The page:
Today was the day that many of our students had been looking forward to from the outset of the field school. We were going to visit the Ranney Ranch, a grassfed beef operation to the southeast of Corona that practices holistic rangeland management techniques. As we headed northeast out of Las Cruces to Corona, we passed through the sparkling White Sands National Monument, drove by the verdant Sacramento Mountains and finally reached the more arid Gallinas Mountains. Nancy Ranney, one of the ranch owners, met us at the entrance to the ranch and led us up the dirt road to the headquarters where we were offered drinks and snacks. After introductions to Sara Ranney (Nancy’s niece) and Melvin Johnson (the ranch manager for 27 years), we settled in to learn about the ranch’s history.
In 1968, George Ranney bought two adjoining properties that became the Ranney Ranch. Upon his death in 2002, he left the ranch as a family partnership to his four children and their spouses and his ten grandchildren. At that point in time, Nancy and Melvin began seriously looking into holistic management practices, in order to improve the ecological condition of the rangeland. They decided to combine the 21 separate herds of cattle that were once dispersed across the ranch into one, and move the larger herd on a planned rotational grazing basis in order to give the 18,000 acres of land ample time to recover and the vegetation regenerate. Originally the ranch had been dominated by a blue grama grass monoculture; within three years of practicing rotational grazing, over 25 species of native perennial cool and warm season grasses and legumes had returned. At the same time the ranch was seeing increased biodiversity and soil organic matter, it decreased its fuel costs associated with checking on the herd by 50% and feed costs by 60%.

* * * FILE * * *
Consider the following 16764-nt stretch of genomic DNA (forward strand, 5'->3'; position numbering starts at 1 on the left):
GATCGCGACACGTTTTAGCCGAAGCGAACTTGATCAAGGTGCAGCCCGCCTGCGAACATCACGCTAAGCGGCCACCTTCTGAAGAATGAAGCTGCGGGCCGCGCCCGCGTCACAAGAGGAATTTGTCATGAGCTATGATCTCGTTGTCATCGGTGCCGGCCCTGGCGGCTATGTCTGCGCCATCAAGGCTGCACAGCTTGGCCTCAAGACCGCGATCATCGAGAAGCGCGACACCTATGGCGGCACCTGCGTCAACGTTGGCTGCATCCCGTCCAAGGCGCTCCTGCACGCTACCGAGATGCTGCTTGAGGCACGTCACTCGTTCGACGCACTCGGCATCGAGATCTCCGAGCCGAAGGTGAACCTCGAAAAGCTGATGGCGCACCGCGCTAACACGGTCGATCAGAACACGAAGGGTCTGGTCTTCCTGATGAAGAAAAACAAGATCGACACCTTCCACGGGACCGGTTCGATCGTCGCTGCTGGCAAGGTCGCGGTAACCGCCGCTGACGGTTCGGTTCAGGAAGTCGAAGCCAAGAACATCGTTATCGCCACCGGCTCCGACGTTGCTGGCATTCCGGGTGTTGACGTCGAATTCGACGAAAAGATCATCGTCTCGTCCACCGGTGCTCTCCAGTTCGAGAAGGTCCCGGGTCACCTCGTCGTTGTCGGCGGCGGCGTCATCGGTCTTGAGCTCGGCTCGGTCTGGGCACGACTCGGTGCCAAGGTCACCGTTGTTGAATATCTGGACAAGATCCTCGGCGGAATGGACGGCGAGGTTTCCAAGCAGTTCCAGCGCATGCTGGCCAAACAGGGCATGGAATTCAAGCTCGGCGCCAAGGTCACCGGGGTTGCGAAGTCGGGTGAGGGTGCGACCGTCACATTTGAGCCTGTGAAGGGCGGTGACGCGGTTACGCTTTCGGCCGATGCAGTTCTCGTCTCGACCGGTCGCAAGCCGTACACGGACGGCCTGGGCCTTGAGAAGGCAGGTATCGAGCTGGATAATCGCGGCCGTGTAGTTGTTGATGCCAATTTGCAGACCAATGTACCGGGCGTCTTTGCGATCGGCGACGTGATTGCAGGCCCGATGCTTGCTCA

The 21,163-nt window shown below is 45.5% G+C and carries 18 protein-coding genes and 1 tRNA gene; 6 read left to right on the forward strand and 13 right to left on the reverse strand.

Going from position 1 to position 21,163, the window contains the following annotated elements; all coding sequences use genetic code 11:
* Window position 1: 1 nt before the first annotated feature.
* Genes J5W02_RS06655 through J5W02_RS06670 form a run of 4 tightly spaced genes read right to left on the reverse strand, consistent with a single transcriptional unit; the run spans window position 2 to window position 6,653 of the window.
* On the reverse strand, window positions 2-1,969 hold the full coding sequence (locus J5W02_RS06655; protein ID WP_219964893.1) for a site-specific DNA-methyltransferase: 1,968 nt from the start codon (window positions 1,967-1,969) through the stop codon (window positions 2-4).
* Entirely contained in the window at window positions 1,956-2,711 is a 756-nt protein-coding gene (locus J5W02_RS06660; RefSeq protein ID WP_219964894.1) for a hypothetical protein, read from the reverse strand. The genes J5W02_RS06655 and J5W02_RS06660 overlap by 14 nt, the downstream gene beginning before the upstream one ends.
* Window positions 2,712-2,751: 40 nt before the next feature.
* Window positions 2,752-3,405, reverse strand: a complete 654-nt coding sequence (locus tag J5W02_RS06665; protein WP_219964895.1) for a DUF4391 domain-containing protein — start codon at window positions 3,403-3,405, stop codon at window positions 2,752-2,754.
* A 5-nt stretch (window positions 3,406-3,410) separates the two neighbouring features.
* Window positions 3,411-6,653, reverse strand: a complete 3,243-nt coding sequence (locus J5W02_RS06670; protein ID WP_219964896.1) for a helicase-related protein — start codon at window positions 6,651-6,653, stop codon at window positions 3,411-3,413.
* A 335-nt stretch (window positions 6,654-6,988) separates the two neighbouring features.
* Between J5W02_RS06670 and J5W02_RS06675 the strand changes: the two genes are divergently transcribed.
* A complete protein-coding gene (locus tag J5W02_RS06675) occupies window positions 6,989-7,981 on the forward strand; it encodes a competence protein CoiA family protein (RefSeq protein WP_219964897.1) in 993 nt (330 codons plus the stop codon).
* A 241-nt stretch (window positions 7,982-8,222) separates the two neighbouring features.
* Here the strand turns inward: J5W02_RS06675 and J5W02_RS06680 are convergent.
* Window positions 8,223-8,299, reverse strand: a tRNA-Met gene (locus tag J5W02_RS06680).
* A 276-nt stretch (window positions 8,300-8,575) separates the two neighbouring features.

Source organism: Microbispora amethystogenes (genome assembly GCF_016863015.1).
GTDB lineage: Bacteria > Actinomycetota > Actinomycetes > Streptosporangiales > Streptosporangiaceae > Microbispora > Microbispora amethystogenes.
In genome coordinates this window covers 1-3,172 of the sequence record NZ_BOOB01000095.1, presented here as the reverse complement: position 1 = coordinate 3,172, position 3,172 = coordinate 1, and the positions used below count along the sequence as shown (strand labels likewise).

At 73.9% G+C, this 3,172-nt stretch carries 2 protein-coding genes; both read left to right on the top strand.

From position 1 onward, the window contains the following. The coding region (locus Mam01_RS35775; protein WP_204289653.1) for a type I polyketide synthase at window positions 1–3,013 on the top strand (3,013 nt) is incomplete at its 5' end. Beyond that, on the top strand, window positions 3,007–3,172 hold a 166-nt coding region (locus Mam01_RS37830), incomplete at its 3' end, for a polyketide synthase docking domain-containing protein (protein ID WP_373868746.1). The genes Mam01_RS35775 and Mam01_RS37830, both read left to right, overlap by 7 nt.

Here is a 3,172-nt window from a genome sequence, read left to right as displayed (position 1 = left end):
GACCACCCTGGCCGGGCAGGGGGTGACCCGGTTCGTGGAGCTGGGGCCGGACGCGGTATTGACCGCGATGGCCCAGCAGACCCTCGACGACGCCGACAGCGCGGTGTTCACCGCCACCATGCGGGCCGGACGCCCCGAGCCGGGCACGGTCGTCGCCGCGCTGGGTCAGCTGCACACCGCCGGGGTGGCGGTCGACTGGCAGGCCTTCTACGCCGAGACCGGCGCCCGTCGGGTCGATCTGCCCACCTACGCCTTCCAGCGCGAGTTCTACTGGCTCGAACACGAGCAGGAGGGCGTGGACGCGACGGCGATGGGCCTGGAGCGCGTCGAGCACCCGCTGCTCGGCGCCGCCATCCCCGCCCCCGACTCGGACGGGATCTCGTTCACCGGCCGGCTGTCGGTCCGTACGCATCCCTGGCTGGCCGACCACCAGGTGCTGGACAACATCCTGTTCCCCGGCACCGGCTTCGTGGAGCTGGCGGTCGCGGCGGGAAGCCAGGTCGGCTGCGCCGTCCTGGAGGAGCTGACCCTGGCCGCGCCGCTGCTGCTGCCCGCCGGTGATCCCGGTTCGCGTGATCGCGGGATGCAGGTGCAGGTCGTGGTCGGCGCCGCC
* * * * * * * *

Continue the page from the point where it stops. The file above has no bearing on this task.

The ranch sold its first range-raised, humanely handled, grassfed beef in 2004. Now most customers come to Nancy via the internet or through word of mouth. Calves are 100% grassfed; they have never been given any grains, hormones or antibiotics, and their meat is low in fat and cholesterol and high in vitamin E, beta-carotene, antioxidants and heart-healthy fatty acids. Each fall, beeves are sold to customers and humanely slaughtered and dry aged by the Mennonite-run Fort Sumner Processing Facility.
Recently, Ranney Ranch has made a foray into alternative energy. On a smaller scale, they have replaced several older windmills at watering troughs with efficient solar powered pumps. On a larger scale – and in conjunction with the Southern Corona Landowners’ Association – the ranch has signed a contract with FirstWind, a wind power company out of Boston, to install turbines and transmission infrastructure on their property. Although Nancy knows that this decision will negatively impact the land in a number of ways, she is hopeful that the revenue generated from the lease will allow the ranch to be more profitable. This move may also help convince other landowners in the area to move toward a more sustainable future by investing in renewable energy.
After the in-depth overview of the ranch, we loaded into pickups and headed overland across bumpy dirt roads to get a sense of the ranch’s scale. We stopped at a number of water tanks to see the cattle and horses. We also explored an ancestral Puebloan ruin and searched for potsherds. The highlight of the day was a lunch of home-made Ranney Ranch brisket sandwiches in a shaded side canyon, and an afternoon adventure into a cave with a freshwater spring seeping out of the sandstone wall. At the end of the day we were physically exhausted, but mentally invigorated. We had seen a progressive, sustainable model of ranching that really seemed to work! The excitement among the students was palpable, and dissipated little as we pulled into Roswell that evening.